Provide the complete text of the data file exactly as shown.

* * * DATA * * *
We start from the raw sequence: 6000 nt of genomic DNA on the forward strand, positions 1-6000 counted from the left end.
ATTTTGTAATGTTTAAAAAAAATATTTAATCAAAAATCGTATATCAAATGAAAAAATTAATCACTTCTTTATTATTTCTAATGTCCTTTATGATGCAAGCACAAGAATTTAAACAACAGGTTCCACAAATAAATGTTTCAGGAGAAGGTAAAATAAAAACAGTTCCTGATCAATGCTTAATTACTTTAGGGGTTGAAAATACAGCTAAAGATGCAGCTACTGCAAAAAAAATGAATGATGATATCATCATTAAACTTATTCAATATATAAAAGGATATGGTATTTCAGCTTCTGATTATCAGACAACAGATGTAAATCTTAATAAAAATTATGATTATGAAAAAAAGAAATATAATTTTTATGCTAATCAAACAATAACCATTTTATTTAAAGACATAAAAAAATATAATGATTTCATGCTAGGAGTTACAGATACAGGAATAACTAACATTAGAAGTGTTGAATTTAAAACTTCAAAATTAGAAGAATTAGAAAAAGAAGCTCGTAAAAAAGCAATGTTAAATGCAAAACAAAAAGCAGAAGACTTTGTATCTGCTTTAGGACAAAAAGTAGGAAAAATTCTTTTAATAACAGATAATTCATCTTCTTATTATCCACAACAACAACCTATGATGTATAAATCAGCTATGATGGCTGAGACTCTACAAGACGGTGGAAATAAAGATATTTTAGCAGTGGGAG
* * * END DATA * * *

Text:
We start from the raw sequence: 6000 nt of genomic DNA on the forward strand, positions 1-6000 counted from the left end.
ATTTTGTAATGTTTAAAAAAAATATTTAATCAAAAATCGTATATCAAATGAAAAAATTAATCACTTCTTTATTATTTCTAATGTCCTTTATGATGCAAGCACAAGAATTTAAACAACAGGTTCCACAAATAAATGTTTCAGGAGAAGGTAAAATAAAAACAGTTCCTGATCAATGCTTAATTACTTTAGGGGTTGAAAATACAGCTAAAGATGCAGCTACTGCAAAAAAAATGAATGATGATATCATCATTAAACTTATTCAATATATAAAAGGATATGGTATTTCAGCTTCTGATTATCAGACAACAGATGTAAATCTTAATAAAAATTATGATTATGAAAAAAAGAAATATAATTTTTATGCTAATCAAACAATAACCATTTTATTTAAAGACATAAAAAAATATAATGATTTCATGCTAGGAGTTACAGATACAGGAATAACTAACATTAGAAGTGTTGAATTTAAAACTTCAAAATTAGAAGAATTAGAAAAAGAAGCTCGTAAAAAAGCAATGTTAAATGCAAAACAAAAAGCAGAAGACTTTGTATCTGCTTTAGGACAAAAAGTAGGAAAAATTCTTTTAATAACAGATAATTCATCTTCTTATTATCCACAACAACAACCTATGATGTATAAATCAGCTATGATGGCTGAGACTCTACAAGACGGTGGAAATAAAGATATTTTAGCAGTGGGAG